3/13/2012 8:53:00 AM Abortion bill stalls amid budget fight
Catholic News Service photo
Pro-life demonstrators march at the state Capitol in Olympia, Wash.
OLYMPIA, Wash. — The Washington State Catholic Conference thought the fight for religious liberty was entering a crisis in the Evergreen State. But then the church and other groups marveled early this month as a controversial pro-abortion bill languished amid a state budget battle.
Legislation that seemed likely to pass the Washington state Senate would have mandated coverage for abortion in private health insurance plans that provide coverage of maternity care. House Bill 2330 passed in the House and had moved through two Senate committees.
But the bill never made it to the Senate floor, caught up in a surprise Republican victory over deep budget cuts. Three Democrats came over to the side of austerity. After that, two attempts to bring the abortion mandate to the Senate floor failed.
If OK’d in the Senate, the bill would likely have been signed into law by Gov. Chris Gregoire, who is Catholic. It would have been the nation’s first law to compel employers to give workers coverage for abortion. Sister Sharon Park of Washington State Catholic Conference described the bill as “a direct assault on certainly religious liberty but also on the sanctity of human life.”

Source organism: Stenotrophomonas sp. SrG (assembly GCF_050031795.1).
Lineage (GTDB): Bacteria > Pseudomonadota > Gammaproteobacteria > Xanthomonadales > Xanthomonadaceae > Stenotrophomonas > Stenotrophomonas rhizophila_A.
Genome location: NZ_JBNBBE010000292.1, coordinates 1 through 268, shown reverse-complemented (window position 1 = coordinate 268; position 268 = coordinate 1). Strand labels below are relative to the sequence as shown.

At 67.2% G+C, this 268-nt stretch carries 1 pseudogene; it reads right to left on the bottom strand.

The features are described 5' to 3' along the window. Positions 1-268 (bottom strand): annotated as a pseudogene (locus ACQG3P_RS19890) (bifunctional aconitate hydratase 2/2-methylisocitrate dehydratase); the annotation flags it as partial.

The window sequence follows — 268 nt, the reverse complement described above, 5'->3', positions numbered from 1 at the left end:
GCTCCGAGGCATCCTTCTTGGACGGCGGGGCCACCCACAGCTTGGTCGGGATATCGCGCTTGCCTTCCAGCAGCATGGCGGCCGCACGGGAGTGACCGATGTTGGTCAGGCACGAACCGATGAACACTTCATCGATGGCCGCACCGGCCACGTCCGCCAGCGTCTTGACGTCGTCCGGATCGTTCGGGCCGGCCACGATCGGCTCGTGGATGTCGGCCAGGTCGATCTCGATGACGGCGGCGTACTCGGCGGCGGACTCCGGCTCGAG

Supporters said the legislation would have ensured that women have access to abortions when the federal Affordable Care Act comes into effect in 2014. Opponents argued it would have expanded abortion coverage, cost too much and forced some religious institutions to act contrary to conscience. The Washington State Catholic Conference said the bill would have endangered the state’s eligibility for federal funding for health care, education and labor.
The U.S. Catholic bishops foresaw the possibility of forced abortion coverage when making themselves heard over federal health reform. Abortion has been in the background as a likely next threat as the bishops and other church groups have opposed a federal mandate that would give workers at some religious institutions free coverage for sterilization, contraception and abortifacient drugs.